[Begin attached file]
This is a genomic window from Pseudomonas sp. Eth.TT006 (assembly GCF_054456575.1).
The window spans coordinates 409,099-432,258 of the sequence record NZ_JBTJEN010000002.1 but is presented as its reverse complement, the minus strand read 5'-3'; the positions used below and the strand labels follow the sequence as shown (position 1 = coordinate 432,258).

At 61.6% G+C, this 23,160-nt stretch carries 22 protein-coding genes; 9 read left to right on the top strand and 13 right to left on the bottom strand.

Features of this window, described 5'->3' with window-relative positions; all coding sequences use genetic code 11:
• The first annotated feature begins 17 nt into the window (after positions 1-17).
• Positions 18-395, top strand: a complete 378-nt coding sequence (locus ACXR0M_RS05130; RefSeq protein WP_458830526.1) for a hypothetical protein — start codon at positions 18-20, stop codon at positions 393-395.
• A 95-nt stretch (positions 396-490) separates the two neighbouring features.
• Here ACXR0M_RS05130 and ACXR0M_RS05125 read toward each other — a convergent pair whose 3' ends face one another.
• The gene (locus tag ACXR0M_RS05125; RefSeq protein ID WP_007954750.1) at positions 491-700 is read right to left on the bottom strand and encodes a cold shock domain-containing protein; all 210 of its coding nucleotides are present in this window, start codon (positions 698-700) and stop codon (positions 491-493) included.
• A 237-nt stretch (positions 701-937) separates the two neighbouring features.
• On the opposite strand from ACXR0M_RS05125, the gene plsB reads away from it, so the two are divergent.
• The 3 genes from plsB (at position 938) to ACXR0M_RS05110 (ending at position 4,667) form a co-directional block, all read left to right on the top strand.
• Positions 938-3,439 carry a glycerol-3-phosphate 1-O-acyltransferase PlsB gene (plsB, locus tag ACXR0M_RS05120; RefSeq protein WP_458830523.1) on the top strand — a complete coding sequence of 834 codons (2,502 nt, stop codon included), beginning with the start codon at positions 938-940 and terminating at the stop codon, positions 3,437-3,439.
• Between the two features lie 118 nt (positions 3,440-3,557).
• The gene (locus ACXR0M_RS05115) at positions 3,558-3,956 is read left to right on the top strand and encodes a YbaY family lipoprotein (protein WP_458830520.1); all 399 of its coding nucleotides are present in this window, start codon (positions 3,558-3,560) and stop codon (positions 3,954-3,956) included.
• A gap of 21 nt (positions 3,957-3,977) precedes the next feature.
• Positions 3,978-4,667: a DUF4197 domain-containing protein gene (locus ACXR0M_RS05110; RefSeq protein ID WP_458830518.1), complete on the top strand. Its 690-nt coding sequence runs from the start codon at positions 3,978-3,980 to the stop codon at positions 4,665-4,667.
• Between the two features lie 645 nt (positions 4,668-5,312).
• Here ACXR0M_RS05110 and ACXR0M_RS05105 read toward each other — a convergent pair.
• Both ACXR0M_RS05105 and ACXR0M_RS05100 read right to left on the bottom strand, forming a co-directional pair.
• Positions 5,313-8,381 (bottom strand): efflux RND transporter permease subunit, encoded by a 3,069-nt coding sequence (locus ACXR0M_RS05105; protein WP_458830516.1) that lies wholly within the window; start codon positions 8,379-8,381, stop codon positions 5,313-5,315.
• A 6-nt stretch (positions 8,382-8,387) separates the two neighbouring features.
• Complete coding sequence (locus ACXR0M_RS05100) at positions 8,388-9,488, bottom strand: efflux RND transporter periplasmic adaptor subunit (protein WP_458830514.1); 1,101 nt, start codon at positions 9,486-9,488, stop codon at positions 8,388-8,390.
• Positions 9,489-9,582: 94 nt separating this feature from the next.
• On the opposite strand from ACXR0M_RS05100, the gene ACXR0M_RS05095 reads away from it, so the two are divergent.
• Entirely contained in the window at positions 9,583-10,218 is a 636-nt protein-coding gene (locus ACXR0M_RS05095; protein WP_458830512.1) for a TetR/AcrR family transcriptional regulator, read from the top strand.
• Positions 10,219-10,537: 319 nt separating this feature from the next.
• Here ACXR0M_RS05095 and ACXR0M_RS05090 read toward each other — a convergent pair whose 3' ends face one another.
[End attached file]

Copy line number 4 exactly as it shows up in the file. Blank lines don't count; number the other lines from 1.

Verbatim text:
Features of this window, described 5'->3' with window-relative positions; all coding sequences use genetic code 11: